Allergy Ear Infection
An ear infection can occur from allergies, and this will act the same way as an ear illness from a virus or bacteria. Ear infections typically occur in the middle ear, when fluid becomes trapped in the small space behind the ear drum. This fluid buildup leads to pain and other symptoms.
Causes and Concerns
Otitis media (the medical term for an ear infection) is the inflammation and swelling of the middle ear. This occurs due to an ear infection in either one or both ears. An ear infection is often a diagnosis common in children, especially those with allergies. Otitis media can affect adults, too, and these disorders are the most common reason of hearing loss in both children and older people.
Otitis media is a serious condition, as hearing impairment can lead to more problems such as a speech deficit or and learning disorder. If you or your child has an ear infection, you should seek medical attention immediately. If you take care of this properly and promptly, it will not leave any lasting damage. This condition is also considered serious because the infection may spread to other areas of your body.
When an allergy ear infection occurs, there is typically the presence of pus in the ear. Otitis media can be acquired by having a cold, allergies, or even an upper respiratory infection. The pus becomes pressurized in the ear due to the buildup and will cause intense pain, swelling, and redness. In serious cases, the ear drum may rupture, and then pus will leak out from the ear.
Symptoms and Signs
The symptoms vary for both children and adults. Infants can experience hearing problems, tugging at the ears, pain in the ear, irritability, fever, and ear drainage. In adults, the symptoms are as follows:
- Ear Drainage
- Loss of Balance
- Feeling of Pressure or Fullness
- Loss of Hearing
- Difficulty Hearing
Solutions and Options
When you come in to see one of our competent allergy specialists, he or she will diagnose your condition through a physical examination and testing. The doctor will look inside the ear to see if there is a buildup of fluid or pus. The doctor will also see if the ear drums moves around or is stationary.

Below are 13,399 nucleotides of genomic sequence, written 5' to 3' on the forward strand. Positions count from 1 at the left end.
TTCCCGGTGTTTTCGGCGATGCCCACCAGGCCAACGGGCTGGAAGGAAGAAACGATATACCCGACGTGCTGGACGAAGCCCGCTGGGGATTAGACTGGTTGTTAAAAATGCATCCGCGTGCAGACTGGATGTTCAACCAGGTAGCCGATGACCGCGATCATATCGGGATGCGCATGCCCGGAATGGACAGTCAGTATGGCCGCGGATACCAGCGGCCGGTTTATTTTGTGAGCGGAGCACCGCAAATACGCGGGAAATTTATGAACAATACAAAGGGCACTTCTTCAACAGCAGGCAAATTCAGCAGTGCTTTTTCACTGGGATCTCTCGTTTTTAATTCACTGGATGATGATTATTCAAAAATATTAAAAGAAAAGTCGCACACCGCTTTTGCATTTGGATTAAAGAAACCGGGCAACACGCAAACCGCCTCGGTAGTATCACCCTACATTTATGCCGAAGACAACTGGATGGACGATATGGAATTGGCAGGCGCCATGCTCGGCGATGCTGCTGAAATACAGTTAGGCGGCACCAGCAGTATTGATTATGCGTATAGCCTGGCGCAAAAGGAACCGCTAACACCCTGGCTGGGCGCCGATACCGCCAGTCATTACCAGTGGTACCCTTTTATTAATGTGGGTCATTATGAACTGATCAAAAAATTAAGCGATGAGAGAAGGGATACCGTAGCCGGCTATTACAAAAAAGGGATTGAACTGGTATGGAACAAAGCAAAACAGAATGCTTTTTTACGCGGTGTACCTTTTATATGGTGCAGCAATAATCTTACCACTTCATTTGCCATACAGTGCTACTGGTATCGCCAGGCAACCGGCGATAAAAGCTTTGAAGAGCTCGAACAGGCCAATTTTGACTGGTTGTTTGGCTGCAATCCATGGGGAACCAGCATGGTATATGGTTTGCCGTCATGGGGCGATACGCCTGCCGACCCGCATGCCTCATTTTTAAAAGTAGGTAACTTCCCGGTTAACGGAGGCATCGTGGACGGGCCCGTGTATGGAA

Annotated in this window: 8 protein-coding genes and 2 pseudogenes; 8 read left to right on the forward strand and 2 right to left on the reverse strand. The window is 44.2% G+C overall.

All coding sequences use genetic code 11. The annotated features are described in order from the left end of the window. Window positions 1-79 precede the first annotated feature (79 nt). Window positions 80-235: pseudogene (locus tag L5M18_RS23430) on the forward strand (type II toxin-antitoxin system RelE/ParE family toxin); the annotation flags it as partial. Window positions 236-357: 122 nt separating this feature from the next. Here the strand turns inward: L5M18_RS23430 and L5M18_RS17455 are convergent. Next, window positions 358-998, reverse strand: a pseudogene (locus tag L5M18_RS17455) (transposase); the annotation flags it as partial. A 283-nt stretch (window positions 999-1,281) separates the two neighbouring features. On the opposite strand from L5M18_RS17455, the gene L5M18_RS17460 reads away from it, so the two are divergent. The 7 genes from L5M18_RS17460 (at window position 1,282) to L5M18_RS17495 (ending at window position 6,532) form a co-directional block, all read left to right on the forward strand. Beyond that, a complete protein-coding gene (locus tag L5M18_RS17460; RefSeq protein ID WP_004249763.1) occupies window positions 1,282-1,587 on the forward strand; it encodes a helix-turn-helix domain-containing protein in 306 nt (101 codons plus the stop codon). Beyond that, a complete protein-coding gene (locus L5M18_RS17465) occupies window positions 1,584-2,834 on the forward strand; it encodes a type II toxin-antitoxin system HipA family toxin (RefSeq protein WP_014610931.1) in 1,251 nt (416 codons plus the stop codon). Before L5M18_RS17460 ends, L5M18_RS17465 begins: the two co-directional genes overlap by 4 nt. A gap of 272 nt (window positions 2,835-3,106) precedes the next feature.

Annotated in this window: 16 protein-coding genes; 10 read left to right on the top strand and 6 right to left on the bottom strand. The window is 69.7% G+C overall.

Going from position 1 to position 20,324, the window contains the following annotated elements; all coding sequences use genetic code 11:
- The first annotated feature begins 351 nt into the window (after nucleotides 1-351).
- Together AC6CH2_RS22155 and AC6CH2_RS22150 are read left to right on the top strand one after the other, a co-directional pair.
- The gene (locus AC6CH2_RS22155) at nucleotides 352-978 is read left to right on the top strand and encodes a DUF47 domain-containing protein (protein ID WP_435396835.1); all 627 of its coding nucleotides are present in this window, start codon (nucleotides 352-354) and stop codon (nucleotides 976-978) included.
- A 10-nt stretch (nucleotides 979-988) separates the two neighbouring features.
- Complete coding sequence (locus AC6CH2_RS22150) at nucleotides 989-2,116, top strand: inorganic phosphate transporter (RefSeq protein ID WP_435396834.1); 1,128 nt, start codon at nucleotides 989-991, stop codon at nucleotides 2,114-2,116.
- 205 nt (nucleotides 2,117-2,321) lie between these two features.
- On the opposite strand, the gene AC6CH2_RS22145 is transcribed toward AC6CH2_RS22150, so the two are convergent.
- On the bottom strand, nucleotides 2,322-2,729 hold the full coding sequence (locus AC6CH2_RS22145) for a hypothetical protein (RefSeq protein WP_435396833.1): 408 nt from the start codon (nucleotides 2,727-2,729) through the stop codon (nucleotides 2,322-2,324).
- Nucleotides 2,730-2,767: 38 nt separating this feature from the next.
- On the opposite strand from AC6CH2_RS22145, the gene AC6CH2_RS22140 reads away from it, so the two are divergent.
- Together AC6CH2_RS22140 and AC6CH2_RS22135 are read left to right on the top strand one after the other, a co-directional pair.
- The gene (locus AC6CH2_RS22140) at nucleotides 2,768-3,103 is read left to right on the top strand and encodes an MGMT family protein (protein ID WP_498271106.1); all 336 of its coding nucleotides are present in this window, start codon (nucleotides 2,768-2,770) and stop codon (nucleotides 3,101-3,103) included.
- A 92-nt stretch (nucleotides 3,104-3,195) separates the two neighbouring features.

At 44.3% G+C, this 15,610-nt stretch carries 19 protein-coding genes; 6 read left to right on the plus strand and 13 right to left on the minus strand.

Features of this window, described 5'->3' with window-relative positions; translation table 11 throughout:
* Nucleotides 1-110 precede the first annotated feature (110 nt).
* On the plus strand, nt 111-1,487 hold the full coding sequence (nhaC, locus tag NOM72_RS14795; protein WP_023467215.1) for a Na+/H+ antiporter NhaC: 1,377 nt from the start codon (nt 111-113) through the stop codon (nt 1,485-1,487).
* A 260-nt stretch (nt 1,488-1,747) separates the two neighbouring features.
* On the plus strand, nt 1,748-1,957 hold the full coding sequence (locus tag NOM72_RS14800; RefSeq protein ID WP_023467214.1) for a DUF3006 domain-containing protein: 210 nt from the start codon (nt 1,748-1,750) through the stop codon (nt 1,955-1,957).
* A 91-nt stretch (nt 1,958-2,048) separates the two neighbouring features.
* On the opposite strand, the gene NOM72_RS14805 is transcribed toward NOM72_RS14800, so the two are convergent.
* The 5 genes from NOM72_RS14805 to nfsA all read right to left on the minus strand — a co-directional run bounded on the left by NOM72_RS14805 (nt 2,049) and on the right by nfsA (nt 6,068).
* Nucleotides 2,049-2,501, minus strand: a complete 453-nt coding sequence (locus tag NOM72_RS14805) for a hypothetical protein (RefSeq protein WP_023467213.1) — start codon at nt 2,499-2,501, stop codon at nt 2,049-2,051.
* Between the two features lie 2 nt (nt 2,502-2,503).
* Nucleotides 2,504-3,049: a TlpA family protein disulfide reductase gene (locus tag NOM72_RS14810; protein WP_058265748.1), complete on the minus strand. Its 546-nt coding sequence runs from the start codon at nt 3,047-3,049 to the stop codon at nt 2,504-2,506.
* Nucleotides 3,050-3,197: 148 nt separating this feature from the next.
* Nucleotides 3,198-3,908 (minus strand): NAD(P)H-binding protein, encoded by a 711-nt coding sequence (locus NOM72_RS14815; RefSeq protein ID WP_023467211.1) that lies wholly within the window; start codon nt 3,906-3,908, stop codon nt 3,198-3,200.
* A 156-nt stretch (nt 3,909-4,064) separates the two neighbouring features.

An audiogram may be performed, as well, to test for any hearing loss due to the infection. A tympanogram can be performed to measure the pressure of air in the ear and see if the tube is working properly. It will also test how well the eardrum will move.
If otitis media due to persistent allergies reoccurs, your doctor may decide to drain the pus or fluid. Sometimes, ototubes are necessary to accomplish this. Also, the doctor may request that one or both of your tonsils or adenoids be removed, as they can sometimes be the cause of reoccurring problems.
Otitis media is a serious infection in the ear, and it can occur in one ear or in both ears at the same time. It is important to seek medical attention if you think you have an infection due to allergies, as it can cause hearing loss and other significant problems. If the pus is left to buildup for too long, the ear drum could rupture. Call today for an appointment with one of our allergy specialists, and let the doctor help you find a solution to your symptoms.
Additional Reading: http://www.entnet.org/HealthInformation/Earaches.cfm